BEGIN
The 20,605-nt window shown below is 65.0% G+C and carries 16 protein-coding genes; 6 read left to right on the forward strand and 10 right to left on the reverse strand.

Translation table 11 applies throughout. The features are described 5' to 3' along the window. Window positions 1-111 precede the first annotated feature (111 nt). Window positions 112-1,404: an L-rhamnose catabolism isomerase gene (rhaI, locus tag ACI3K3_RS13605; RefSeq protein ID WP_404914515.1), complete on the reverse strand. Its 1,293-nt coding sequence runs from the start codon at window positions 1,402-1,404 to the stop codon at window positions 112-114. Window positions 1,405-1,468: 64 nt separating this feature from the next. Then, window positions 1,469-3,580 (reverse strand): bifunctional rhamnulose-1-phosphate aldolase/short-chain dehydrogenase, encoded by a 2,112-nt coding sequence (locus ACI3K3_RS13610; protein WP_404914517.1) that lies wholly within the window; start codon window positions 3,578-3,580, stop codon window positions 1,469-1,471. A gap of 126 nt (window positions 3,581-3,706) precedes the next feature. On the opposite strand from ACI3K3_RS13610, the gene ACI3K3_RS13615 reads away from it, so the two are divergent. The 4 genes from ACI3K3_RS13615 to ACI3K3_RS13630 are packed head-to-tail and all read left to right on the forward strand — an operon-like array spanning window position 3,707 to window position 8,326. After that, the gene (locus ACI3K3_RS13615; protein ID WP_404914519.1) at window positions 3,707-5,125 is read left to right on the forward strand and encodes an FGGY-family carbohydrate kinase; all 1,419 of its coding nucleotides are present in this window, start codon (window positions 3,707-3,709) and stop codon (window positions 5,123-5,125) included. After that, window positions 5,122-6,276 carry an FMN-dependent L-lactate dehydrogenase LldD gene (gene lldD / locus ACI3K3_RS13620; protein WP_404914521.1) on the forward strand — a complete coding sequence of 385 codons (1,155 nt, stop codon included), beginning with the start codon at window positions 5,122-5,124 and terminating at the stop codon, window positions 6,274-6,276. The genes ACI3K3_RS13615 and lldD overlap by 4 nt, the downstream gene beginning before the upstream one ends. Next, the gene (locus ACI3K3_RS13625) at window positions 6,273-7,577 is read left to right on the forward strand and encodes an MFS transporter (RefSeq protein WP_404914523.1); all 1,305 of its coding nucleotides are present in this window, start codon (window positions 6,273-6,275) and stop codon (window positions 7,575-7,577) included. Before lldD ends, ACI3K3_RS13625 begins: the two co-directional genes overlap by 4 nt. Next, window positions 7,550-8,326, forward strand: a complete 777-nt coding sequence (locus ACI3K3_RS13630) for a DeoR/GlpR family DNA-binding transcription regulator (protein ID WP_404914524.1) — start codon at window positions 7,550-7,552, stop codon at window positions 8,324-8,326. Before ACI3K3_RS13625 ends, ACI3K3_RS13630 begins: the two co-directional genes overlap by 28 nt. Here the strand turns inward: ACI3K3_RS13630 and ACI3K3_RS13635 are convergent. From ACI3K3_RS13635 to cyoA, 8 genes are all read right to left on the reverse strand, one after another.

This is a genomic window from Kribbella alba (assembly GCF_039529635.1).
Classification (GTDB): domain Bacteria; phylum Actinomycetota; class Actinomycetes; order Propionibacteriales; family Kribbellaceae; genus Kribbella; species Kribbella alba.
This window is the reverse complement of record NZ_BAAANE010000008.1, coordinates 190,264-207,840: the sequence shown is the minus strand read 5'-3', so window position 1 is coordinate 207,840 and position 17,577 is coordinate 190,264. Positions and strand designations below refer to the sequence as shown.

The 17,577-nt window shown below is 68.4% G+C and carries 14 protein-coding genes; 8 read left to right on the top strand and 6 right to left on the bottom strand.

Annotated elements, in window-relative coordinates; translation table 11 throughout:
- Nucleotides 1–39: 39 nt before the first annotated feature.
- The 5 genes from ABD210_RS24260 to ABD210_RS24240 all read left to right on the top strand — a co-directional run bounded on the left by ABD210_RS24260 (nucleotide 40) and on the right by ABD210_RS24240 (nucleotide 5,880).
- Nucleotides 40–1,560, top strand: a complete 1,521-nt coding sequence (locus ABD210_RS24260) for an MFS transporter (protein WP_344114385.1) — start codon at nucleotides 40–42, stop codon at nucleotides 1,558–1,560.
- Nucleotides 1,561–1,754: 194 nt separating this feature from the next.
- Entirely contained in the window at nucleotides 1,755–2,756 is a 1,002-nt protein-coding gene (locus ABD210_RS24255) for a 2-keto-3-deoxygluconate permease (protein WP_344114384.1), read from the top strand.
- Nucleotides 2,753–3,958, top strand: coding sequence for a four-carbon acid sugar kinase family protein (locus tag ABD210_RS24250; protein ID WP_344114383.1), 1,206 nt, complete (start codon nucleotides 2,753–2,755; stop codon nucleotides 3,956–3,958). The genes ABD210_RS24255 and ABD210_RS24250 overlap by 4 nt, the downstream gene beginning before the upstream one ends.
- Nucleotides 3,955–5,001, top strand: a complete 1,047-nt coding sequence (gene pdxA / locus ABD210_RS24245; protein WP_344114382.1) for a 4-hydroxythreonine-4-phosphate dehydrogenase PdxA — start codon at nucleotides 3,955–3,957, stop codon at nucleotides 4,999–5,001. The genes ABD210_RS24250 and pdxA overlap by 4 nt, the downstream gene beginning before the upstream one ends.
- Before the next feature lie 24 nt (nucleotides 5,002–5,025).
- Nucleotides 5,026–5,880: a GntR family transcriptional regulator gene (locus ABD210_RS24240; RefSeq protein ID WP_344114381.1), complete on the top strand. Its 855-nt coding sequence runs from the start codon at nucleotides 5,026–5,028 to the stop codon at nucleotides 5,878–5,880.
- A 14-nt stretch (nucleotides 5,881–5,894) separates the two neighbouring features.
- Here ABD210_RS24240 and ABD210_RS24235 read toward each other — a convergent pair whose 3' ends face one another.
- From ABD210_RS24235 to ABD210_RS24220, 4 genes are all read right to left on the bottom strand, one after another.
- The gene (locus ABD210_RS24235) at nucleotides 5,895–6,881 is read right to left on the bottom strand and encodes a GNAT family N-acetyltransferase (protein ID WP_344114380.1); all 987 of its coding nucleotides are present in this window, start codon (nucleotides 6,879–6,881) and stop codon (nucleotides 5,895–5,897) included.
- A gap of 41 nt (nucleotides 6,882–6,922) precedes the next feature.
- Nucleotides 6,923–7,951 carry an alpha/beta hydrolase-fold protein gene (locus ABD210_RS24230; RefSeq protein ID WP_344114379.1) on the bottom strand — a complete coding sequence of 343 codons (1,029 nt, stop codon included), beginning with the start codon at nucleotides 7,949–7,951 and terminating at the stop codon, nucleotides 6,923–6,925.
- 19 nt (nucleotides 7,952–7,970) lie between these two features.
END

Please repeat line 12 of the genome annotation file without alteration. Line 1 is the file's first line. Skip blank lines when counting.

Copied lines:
- Entirely contained in the window at nucleotides 1,755–2,756 is a 1,002-nt protein-coding gene (locus ABD210_RS24255) for a 2-keto-3-deoxygluconate permease (protein WP_344114384.1), read from the top strand.